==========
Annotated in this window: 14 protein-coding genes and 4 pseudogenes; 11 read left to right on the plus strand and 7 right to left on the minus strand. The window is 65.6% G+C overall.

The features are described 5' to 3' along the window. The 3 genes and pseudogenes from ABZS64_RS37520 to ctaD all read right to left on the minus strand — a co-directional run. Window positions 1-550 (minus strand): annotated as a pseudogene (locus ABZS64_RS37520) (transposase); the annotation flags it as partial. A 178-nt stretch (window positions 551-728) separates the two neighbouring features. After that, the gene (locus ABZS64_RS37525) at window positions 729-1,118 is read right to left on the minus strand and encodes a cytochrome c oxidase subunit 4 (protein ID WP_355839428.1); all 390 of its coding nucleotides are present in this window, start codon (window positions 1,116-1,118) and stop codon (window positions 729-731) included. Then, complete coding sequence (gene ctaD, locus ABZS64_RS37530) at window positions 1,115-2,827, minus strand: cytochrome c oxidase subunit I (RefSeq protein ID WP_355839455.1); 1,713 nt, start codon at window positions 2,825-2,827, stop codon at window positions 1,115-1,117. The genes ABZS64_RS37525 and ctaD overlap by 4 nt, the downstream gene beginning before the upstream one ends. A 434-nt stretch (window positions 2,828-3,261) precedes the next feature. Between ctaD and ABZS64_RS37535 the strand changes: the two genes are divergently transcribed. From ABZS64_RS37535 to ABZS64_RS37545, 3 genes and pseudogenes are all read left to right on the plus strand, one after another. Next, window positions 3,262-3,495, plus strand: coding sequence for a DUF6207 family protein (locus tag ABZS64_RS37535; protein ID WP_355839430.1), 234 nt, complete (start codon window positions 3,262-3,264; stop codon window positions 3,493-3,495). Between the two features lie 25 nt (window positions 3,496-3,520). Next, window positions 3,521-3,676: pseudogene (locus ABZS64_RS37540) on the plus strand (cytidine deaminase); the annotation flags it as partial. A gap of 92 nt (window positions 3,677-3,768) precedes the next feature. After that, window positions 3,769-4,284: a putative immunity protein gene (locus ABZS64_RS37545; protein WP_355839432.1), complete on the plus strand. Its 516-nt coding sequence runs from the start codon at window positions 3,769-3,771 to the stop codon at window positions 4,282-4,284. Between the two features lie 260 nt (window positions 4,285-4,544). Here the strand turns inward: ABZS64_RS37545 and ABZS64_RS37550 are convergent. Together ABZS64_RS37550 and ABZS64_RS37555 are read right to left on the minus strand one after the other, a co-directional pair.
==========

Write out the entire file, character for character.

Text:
Annotated in this window: 14 protein-coding genes and 4 pseudogenes; 11 read left to right on the plus strand and 7 right to left on the minus strand. The window is 65.6% G+C overall.

The features are described 5' to 3' along the window. The 3 genes and pseudogenes from ABZS64_RS37520 to ctaD all read right to left on the minus strand — a co-directional run. Window positions 1-550 (minus strand): annotated as a pseudogene (locus ABZS64_RS37520) (transposase); the annotation flags it as partial. A 178-nt stretch (window positions 551-728) separates the two neighbouring features. After that, the gene (locus ABZS64_RS37525) at window positions 729-1,118 is read right to left on the minus strand and encodes a cytochrome c oxidase subunit 4 (protein ID WP_355839428.1); all 390 of its coding nucleotides are present in this window, start codon (window positions 1,116-1,118) and stop codon (window positions 729-731) included. Then, complete coding sequence (gene ctaD, locus ABZS64_RS37530) at window positions 1,115-2,827, minus strand: cytochrome c oxidase subunit I (RefSeq protein ID WP_355839455.1); 1,713 nt, start codon at window positions 2,825-2,827, stop codon at window positions 1,115-1,117. The genes ABZS64_RS37525 and ctaD overlap by 4 nt, the downstream gene beginning before the upstream one ends. A 434-nt stretch (window positions 2,828-3,261) precedes the next feature. Between ctaD and ABZS64_RS37535 the strand changes: the two genes are divergently transcribed. From ABZS64_RS37535 to ABZS64_RS37545, 3 genes and pseudogenes are all read left to right on the plus strand, one after another. Next, window positions 3,262-3,495, plus strand: coding sequence for a DUF6207 family protein (locus tag ABZS64_RS37535; protein ID WP_355839430.1), 234 nt, complete (start codon window positions 3,262-3,264; stop codon window positions 3,493-3,495). Between the two features lie 25 nt (window positions 3,496-3,520). Next, window positions 3,521-3,676: pseudogene (locus ABZS64_RS37540) on the plus strand (cytidine deaminase); the annotation flags it as partial. A gap of 92 nt (window positions 3,677-3,768) precedes the next feature. After that, window positions 3,769-4,284: a putative immunity protein gene (locus ABZS64_RS37545; protein WP_355839432.1), complete on the plus strand. Its 516-nt coding sequence runs from the start codon at window positions 3,769-3,771 to the stop codon at window positions 4,282-4,284. Between the two features lie 260 nt (window positions 4,285-4,544). Here the strand turns inward: ABZS64_RS37545 and ABZS64_RS37550 are convergent. Together ABZS64_RS37550 and ABZS64_RS37555 are read right to left on the minus strand one after the other, a co-directional pair.